2005 City Council Election Fun Facts

2005 Election Fun Facts (posted Mar 26, 2006)

I recently read some analysis of the Cambridge 2005 election on a few local “blogs.” Since my biennial look at the Cambridge municipal election is long overdue and there is some clear misinterpretation out there, here are a few morsels for the politically obsessed.

This was the first municipal election since 1941 in which the CCA (essentially defunct) made no endorsements. This apparently made no difference in the election, except possibly as one of many factors in a record low voter turnout. Depending on what definition you choose for “progressive,” one could argue that “progressives” gained ground with the election of Craig Kelley and the defeat of David Maher. A more likely explanation, however, is that the ongoing demographic shift in Cambridge toward higher income professionals does not benefit “townies” like Anthony Galluccio, Michael Sullivan, Tim Toomey, and David Maher. Ultimately, there just wasn't enough vote out there to elect four, and one of them was going to be defeated, namely David Maher.

Of course, if one “Independent” incumbent is defeated, this means that one challenger has to be elected, in this case Craig Kelley who had run before and who had a base to build on. The election results show that Sam Seidel could have been the one to pick up the seat with a little more directed campaigning, but you know what they say about 20-20 hindsight. In any case, Seidel came out of the race with his credibility intact, and he'll be a strong candidate if he chooses to run again.

I've heard it said that some “progressive” slates played a role in the defeat of David Maher. I don't see it. In fact, what seems abundantly clear is that the demographic shift that led to Maher's defeat probably would have produced the same result in the 2003 election, except that there was a rent control referendum question on the ballot that year. Significant money was spent to defeat that question (it lost in a landslide) and the campaign brought out a disproportionate share of voters who (a) hated rent control and (b) loved Anthony Galluccio. This gave Galluccio a large surplus of votes to transfer and which boosted Maher over challengers like John Pitkin, Craig Kelley, and Matt DeBergalis. It is very likely that in the absence of the rent control question, David Maher would have ceded his seat to John Pitkin in that election. [DeBergalis did well in #1 votes, but picked up few transfer votes.]

Here are some numbers (derived from the 2005 ballots) on two “progressive” slates I know about. The main one, from the Progressive Democrats of Cambridge (PDC)  had 7 endorsees, including 5 incumbents: Davis, Decker, Gordon, Murphy, Reeves, Seidel, and Simmons. With so many endorsed (and victorious) incumbents, one might argue that this slate elected a majority of the City Council. Someone actually made this nonsensical claim at a City Council meeting, by the way. In fact, the 2005 election was really all about individual campaigns, shifting demographics, and (in the case of the School Committee) the desire for some new blood. There was also a “Pitkin Slate,” so named only because John Pitkin reportedly urged people who had voted for him in the past to vote for 4 challengers (Adkins, Gordon, Kelley, and Seidel) in order to unseat an incumbent. Were either of these slates effective? Did many voters “vote the slate” before considering other candidates? Here are some numbers:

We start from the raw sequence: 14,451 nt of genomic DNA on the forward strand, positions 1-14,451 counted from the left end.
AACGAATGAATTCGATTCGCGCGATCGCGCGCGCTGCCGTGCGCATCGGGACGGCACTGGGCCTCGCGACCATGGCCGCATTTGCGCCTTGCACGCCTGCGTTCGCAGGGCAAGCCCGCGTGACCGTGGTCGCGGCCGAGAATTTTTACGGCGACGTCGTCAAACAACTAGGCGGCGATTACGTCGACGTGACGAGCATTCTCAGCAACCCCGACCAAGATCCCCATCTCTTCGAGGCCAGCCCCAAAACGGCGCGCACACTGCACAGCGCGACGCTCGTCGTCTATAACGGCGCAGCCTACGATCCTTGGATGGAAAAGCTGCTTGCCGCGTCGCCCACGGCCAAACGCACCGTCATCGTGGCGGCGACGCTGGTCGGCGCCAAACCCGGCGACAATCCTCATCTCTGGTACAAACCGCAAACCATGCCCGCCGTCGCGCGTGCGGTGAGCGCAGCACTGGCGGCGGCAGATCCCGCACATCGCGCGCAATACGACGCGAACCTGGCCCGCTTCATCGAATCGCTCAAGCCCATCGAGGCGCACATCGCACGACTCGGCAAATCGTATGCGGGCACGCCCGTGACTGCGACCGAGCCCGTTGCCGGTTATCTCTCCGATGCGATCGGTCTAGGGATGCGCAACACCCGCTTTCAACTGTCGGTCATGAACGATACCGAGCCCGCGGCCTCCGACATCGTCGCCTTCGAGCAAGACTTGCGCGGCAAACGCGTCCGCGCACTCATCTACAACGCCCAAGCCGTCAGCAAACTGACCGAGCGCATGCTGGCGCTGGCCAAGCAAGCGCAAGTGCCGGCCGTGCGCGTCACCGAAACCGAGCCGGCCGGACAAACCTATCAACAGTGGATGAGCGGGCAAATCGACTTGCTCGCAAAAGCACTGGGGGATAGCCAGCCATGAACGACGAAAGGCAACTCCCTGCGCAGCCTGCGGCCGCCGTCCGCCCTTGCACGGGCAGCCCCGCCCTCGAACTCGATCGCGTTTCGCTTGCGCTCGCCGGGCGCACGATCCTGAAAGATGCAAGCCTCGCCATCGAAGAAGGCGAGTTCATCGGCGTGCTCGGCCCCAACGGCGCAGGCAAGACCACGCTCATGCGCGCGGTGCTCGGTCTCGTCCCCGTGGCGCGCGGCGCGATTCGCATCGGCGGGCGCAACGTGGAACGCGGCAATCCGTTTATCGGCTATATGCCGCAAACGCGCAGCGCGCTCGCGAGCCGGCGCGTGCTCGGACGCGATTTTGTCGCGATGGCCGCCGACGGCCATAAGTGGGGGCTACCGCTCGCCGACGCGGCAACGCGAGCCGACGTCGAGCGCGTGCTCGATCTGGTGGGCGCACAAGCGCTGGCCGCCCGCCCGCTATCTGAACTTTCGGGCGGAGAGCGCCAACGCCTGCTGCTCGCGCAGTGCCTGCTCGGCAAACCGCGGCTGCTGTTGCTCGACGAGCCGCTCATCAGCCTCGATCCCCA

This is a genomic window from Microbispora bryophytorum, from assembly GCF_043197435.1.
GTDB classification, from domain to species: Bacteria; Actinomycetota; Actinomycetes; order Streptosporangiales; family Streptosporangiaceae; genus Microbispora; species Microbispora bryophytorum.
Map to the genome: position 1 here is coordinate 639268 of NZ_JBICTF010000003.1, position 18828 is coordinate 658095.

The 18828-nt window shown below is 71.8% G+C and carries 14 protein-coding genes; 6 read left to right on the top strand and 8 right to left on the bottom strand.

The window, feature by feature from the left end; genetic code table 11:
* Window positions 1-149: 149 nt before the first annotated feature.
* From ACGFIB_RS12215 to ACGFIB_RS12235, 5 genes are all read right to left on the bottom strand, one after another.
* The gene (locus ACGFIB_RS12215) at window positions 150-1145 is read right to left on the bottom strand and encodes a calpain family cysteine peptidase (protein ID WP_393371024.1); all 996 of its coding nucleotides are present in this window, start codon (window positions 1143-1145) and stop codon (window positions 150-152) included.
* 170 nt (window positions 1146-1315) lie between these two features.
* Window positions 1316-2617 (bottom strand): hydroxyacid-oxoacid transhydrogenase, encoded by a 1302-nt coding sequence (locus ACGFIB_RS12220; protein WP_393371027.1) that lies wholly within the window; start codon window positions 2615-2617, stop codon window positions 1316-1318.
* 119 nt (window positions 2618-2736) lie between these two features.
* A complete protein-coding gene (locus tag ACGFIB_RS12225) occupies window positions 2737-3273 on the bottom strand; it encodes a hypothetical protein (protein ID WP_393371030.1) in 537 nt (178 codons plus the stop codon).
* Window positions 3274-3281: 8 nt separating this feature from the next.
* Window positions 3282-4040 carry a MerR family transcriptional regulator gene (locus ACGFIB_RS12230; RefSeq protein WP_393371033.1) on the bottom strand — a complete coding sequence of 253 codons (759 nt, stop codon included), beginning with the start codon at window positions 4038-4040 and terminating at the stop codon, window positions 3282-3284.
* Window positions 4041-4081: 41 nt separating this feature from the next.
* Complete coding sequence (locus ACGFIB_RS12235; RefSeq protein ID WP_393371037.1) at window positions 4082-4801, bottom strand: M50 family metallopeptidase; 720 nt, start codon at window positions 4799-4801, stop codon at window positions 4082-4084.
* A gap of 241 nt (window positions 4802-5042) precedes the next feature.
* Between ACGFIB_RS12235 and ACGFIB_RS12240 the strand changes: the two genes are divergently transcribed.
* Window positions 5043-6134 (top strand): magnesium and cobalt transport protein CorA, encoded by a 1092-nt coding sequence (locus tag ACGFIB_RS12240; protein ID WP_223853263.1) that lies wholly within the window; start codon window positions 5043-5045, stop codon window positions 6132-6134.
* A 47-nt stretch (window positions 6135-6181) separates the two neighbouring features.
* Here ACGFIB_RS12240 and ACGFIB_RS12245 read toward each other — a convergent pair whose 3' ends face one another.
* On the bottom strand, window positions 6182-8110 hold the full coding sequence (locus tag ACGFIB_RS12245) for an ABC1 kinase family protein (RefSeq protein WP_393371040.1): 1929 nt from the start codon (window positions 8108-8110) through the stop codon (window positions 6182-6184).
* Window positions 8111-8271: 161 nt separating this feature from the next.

For the PDC slate of 7 candidates, 104 voters listed all of these candidates before ranking any others. There were 16,070 valid ballots cast in the election. The “Pitkin Slate” of 4 challengers yielded 46 voters who listed all of these candidates before ranking any others. A portion of the 46 likely voted this way based on other factors. This is not a statement about either PDC or John Pitkin. It's a statement about voters making choices without paying too much attention to any slate.

Order of exit matters

One of the things I do after every municipal election is to determine (directly from the ballot data) who would replace each of the elected councillors in the event of a vacancy. This is really just an academic exercise, because even if a councillor were elected to another office, e.g. Anthony Galluccio or Michael Sullivan, it is probable that he would finish out his Council term. If just one vacancy did occur in the current City Council, the replacement would be either David Maher (for Galluccio, Murphy, Reeves, Simmons, Sullivan, or Toomey) or Sam Seidel (Davis, Decker, or Kelley). You might expect that Brian Murphy's replacement (and perhaps that of Ken Reeves or Denise Simmons) would most naturally be Sam Seidel (the only one strong enough to have a realistic chance), but the “McSweeney Effect” makes it otherwise.